It’s a great idea in theory for those who don’t want to gaze at their computers like they were checking Facebook. And while you are able to look at your laptop less, I still found it impossible to completely peel myself away from it just because a laptop’s screen presents a greater amount of data on larger display real estate.

For instance, there’s no way for you to see if your beats are lining up via the waveforms on the jogwheel displays. You also can’t browse your playlists and Collection through them – you’ll have to peer at your laptop for that. And the truth is, I don’t mind doing those things on a laptop because they let me DJ better.

So while the jogwheel displays aren’t perfect or essential, they’re a nice to have feature, and one that I’ve grown to like over the past few months as I’ve switched on to using the DDJ-1000 for gigging. I think of it as a “data summary” of the track that I’m playing, though I still find it unnecessary when there’s an information-rich display courtesy of my laptop that’s just off to my side.

A possible iteration for Pioneer DJ (DDJ-2000 perhaps?) would be a built-in display in the centre of the mixer that shows waveforms and your Collection, ala the Rane Seventy-Two mixer or the XDJ-RX2.

Performance pads

The performance pads on the DDJ-800 are made of chunky rubber, and not the plastic type found on other controllers. I prefer pads like these instead of clicky buttons because they have a quicker response time for lightning-fast finger drumming. They’re the same size as what you’d find on the DDJ-1000, so that means they’re a bit smaller than the pads of full-size controllers like the DDJ-RZ, but that’s totally fine.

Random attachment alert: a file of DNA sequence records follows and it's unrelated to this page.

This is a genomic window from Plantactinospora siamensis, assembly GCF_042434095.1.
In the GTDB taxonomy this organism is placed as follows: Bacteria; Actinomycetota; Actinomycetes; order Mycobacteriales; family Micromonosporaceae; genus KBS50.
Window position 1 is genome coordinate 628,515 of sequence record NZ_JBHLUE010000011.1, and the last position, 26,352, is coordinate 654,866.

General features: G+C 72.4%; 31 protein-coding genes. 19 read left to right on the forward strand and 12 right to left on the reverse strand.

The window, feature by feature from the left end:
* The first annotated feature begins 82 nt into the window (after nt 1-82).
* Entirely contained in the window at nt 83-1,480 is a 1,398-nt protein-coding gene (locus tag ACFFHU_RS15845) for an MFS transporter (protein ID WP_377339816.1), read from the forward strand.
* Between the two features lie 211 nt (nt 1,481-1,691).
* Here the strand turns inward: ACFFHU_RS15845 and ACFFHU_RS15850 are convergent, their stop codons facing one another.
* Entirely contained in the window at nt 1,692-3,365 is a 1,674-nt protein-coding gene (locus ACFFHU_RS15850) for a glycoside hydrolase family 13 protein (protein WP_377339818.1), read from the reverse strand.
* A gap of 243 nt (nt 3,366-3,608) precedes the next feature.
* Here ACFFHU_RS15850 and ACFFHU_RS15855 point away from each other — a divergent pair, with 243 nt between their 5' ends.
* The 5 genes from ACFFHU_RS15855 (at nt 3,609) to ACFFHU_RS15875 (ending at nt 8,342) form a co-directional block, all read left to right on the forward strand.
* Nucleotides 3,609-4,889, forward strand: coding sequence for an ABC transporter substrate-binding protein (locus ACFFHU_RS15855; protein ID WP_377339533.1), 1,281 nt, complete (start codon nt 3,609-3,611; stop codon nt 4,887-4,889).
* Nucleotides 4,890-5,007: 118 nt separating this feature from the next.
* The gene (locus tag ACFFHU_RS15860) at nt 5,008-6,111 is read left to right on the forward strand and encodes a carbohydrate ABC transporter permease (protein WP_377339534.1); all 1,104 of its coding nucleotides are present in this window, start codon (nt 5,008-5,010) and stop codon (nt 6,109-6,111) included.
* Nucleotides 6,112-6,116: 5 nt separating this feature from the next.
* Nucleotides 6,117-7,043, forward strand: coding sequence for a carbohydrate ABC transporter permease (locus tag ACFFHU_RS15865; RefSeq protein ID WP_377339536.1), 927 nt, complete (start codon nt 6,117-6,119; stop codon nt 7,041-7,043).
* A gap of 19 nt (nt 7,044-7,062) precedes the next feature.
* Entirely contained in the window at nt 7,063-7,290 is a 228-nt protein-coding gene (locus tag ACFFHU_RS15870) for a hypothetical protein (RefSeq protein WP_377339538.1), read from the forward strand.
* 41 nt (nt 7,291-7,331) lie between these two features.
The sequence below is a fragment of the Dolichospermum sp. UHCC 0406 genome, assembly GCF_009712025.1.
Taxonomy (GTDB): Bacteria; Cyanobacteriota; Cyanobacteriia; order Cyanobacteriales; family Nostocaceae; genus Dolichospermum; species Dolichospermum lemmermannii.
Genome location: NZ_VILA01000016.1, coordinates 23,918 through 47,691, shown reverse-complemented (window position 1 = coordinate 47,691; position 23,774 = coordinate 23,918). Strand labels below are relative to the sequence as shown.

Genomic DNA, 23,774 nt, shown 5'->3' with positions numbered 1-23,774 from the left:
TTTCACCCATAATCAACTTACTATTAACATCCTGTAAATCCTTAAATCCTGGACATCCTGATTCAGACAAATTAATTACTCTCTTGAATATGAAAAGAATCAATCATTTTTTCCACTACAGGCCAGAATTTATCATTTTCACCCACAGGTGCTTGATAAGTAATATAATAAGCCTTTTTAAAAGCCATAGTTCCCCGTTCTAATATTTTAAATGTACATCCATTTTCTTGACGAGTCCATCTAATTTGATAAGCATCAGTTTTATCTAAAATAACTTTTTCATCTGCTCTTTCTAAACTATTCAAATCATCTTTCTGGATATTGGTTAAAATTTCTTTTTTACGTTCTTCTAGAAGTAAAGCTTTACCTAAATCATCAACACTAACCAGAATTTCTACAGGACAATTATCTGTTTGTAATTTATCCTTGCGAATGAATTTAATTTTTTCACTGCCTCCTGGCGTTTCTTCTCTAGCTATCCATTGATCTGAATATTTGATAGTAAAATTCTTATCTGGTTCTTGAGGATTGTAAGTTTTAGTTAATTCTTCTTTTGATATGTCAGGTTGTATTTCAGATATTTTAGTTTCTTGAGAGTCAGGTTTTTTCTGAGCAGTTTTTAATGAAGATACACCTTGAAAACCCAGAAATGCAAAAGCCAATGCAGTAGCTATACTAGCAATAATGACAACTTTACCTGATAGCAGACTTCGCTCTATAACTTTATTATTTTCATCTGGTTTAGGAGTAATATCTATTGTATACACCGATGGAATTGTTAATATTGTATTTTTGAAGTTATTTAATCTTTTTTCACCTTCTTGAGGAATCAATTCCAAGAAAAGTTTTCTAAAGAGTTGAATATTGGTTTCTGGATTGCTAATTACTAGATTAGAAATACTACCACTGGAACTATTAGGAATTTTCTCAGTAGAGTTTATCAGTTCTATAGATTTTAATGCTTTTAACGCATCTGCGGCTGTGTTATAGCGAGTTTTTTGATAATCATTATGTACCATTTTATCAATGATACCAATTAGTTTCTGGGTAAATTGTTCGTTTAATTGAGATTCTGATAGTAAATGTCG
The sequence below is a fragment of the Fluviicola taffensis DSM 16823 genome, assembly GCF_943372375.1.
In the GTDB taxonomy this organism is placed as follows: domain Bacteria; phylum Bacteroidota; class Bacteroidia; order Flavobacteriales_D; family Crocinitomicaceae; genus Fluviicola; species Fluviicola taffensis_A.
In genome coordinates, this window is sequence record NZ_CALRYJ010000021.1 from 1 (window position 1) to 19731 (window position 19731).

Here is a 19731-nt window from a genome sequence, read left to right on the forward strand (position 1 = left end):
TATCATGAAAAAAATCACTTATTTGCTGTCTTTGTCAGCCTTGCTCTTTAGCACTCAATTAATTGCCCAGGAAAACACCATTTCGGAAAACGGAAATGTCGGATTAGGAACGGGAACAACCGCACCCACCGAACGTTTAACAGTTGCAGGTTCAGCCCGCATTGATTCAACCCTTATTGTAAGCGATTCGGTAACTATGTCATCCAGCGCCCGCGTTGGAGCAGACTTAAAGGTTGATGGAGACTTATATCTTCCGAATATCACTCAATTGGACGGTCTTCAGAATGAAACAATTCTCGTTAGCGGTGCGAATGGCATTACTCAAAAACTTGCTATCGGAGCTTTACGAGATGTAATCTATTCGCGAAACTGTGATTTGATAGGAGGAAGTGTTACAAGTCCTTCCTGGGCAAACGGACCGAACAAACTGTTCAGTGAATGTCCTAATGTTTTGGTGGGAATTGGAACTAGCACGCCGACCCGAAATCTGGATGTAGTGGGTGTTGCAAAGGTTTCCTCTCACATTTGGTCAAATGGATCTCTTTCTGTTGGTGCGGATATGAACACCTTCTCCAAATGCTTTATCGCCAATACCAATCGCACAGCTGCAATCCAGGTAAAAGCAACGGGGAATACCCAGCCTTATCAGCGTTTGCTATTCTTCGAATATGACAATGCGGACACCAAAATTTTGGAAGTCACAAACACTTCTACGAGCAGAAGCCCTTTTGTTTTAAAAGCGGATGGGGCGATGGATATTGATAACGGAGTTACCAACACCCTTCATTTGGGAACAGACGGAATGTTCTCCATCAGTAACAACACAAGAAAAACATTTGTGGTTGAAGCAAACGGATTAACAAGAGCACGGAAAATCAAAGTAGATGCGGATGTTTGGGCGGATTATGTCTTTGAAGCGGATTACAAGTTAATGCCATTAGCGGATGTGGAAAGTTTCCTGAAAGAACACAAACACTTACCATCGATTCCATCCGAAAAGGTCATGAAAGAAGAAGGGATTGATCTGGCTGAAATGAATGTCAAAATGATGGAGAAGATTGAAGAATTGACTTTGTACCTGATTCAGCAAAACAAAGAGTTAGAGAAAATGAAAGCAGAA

There are eight pad modes on the DDJ-800: Hot Cue, Pad FX 1, Beat Jump, Sampler, Keyboard, Pad FX 2, Beat Loop, Key Shift.

Beat FX

The Beat FX strip on the DDJ-800 allows you to apply time-based effects to any of the channels, the Sampler, the mic inputs, or to everything coming out of the master output. There are 14 Beat FX in total: Low Cut Echo, Echo, MT Delay, Spiral, Reverb, Transformer, Enigma Jet, Flanger, Phaser, Pitch, Slip Roll, Roll, Mobius Triangle and Mobius Saw.

An OLED display at the top of the Beat FX section lets you see which effect you’ve currently got selected, as well as the tempo and current beat length, which you can modify via the Beat left and right buttons below it.

Looping controls

Looping on the DDJ-800 works via the looping controls at the top of both decks: you’ve got Loop In and Loop Out buttons for setting manual loops, and to set a Four Beat Auto Loop you just hold down the Loop In button for a few seconds. Once you’ve got a loop engaged, you can double or halve the length of the loop by pressing the Cue Loop / Call buttons. To exit, just press the Reloop / Exit button. You can also edit the in and out points of your loop by pressing the Loop In or Loop Out button and adjusting the point with the jogwheel.

This is similar to how looping is done on a CDJ / XDJ media player, so getting used to this workflow is useful if you plan on spinning at clubs and bars that have a CDJ/DJM set-up in their booths.

Conclusion

The DDJ-800 does all the right things a modern mid-range controller should do: it’s got onboard screens, a deep feature set that digital DJs have become accustomed to, and portability without sacrificing build and functionality.

It’s the spiritual successor to the DDJ-SR (one of my favourite controllers ever) and DDJ-RR, and at this price point, it could be the controller that ushers in Pioneer DJ’s new age of controllers that increasingly mimic the club standard CDJ/DJM layout while, ironically, surpassing them in terms of capabilities. If you’re in the market for a new DJ controller (and provided you’d like to stay within the Pioneer DJ ecosystem), look no further.